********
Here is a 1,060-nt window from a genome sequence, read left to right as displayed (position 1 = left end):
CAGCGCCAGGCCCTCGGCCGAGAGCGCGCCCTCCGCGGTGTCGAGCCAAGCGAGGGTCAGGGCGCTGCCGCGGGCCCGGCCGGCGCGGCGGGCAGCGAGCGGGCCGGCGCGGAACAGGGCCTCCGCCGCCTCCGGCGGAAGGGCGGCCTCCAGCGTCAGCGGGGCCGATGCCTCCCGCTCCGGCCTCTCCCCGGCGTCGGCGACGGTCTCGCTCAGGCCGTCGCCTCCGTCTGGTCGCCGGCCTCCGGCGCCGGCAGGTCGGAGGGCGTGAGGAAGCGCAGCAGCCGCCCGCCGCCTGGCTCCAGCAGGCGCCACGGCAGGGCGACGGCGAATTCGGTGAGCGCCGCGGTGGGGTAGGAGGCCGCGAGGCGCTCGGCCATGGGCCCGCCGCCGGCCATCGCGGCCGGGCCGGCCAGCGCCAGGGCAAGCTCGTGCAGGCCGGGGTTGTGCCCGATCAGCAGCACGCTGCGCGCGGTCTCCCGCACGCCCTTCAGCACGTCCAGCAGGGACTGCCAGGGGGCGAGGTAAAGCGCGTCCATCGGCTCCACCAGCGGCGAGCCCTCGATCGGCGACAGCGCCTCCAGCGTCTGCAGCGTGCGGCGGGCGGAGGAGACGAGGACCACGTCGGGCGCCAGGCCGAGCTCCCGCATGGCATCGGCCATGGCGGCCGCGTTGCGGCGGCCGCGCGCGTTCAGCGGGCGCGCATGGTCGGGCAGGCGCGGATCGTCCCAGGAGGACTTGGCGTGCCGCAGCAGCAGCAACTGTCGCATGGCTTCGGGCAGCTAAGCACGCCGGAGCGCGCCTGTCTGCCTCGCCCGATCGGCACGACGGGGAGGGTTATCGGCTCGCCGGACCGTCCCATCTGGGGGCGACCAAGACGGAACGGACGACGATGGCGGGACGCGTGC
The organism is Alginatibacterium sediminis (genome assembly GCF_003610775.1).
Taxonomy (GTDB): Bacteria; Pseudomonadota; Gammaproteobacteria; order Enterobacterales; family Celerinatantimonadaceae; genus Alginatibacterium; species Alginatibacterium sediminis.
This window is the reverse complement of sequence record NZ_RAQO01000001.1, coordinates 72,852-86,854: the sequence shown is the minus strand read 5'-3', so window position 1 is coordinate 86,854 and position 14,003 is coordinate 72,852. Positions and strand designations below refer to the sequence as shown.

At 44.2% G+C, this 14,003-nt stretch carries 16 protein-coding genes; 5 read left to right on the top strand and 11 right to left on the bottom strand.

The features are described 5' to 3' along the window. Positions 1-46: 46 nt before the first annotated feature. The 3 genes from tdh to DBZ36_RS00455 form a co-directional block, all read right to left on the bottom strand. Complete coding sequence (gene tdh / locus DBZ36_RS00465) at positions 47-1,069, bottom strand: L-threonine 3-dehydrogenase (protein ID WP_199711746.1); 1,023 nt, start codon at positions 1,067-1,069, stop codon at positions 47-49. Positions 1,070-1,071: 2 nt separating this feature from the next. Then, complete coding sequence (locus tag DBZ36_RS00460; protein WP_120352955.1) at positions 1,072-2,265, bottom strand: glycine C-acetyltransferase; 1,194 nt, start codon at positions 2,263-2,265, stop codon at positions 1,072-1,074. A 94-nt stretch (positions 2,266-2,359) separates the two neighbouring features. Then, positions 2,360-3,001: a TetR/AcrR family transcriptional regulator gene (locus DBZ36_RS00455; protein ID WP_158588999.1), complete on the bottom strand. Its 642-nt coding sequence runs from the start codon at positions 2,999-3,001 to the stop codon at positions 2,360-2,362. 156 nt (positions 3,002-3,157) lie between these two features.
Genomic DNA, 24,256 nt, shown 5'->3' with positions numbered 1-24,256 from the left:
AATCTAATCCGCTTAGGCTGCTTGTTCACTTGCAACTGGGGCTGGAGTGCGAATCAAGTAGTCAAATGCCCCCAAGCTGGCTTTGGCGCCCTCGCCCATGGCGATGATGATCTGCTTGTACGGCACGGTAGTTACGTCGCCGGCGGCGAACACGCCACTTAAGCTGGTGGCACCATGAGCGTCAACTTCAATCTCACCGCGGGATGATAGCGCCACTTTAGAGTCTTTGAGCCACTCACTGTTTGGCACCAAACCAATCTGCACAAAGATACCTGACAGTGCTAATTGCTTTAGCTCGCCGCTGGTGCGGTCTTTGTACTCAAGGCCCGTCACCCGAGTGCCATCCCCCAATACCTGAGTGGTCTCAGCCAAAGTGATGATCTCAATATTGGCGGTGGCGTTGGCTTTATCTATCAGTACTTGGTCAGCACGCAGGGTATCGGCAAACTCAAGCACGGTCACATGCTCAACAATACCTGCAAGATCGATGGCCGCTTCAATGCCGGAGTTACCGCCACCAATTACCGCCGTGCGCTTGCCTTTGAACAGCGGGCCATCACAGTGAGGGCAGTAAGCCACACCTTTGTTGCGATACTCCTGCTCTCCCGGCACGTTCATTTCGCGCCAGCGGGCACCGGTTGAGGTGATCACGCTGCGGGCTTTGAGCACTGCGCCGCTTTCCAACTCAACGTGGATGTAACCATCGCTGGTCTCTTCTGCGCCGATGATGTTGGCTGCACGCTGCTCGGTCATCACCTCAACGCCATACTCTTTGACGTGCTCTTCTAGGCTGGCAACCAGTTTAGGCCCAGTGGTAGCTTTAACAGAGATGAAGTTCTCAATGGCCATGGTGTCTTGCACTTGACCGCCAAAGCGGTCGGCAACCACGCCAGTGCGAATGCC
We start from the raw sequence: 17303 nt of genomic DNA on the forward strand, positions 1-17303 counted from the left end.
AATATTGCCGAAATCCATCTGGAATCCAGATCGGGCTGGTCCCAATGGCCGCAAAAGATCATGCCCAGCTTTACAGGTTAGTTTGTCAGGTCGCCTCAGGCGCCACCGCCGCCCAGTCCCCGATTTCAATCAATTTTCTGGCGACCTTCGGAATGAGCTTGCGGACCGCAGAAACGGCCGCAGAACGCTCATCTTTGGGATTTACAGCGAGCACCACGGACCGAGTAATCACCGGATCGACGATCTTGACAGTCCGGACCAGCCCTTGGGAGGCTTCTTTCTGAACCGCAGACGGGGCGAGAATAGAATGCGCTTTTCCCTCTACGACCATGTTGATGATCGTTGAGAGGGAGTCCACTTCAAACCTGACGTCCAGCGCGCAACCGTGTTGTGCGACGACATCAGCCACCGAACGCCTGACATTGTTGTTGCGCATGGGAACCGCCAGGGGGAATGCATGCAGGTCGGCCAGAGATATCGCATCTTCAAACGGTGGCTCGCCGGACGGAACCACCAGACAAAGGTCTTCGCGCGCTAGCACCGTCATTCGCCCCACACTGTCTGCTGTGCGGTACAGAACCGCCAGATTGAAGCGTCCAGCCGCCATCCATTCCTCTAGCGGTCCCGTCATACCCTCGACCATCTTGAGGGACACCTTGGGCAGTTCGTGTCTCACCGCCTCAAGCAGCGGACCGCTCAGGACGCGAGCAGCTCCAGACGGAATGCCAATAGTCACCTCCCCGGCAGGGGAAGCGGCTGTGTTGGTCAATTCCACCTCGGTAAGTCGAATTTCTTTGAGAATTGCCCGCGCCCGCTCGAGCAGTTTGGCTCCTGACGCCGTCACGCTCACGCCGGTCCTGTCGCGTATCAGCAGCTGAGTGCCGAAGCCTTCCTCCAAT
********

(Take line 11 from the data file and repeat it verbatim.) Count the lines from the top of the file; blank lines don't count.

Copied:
AATATTGCCGAAATCCATCTGGAATCCAGATCGGGCTGGTCCCAATGGCCGCAAAAGATCATGCCCAGCTTTACAGGTTAGTTTGTCAGGTCGCCTCAGGCGCCACCGCCGCCCAGTCCCCGATTTCAATCAATTTTCTGGCGACCTTCGGAATGAGCTTGCGGACCGCAGAAACGGCCGCAGAACGCTCATCTTTGGGATTTACAGCGAGCACCACGGACCGAGTAATCACCGGATCGACGATCTTGACAGTCCGGACCAGCCCTTGGGAGGCTTCTTTCTGAACCGCAGACGGGGCGAGAATAGAATGCGCTTTTCCCTCTACGACCATGTTGATGATCGTTGAGAGGGAGTCCACTTCAAACCTGACGTCCAGCGCGCAACCGTGTTGTGCGACGACATCAGCCACCGAACGCCTGACATTGTTGTTGCGCATGGGAACCGCCAGGGGGAATGCATGCAGGTCGGCCAGAGATATCGCATCTTCAAACGGTGGCTCGCCGGACGGAACCACCAGACAAAGGTCTTCGCGCGCTAGCACCGTCATTCGCCCCACACTGTCTGCTGTGCGGTACAGAACCGCCAGATTGAAGCGTCCAGCCGCCATCCATTCCTCTAGCGGTCCCGTCATACCCTCGACCATCTTGAGGGACACCTTGGGCAGTTCGTGTCTCACCGCCTCAAGCAGCGGACCGCTCAGGACGCGAGCAGCTCCAGACGGAATGCCAATAGTCACCTCCCCGGCAGGGGAAGCGGCTGTGTTGGTCAATTCCACCTCGGTAAGTCGAATTTCTTTGAGAATTGCCCGCGCCCGCTCGAGCAGTTTGGCTCCTGACGCCGTCACGCTCACGCCGGTCCTGTCGCGTATCAGCAGCTGAGTGCCGAAGCCTTCCTCCAAT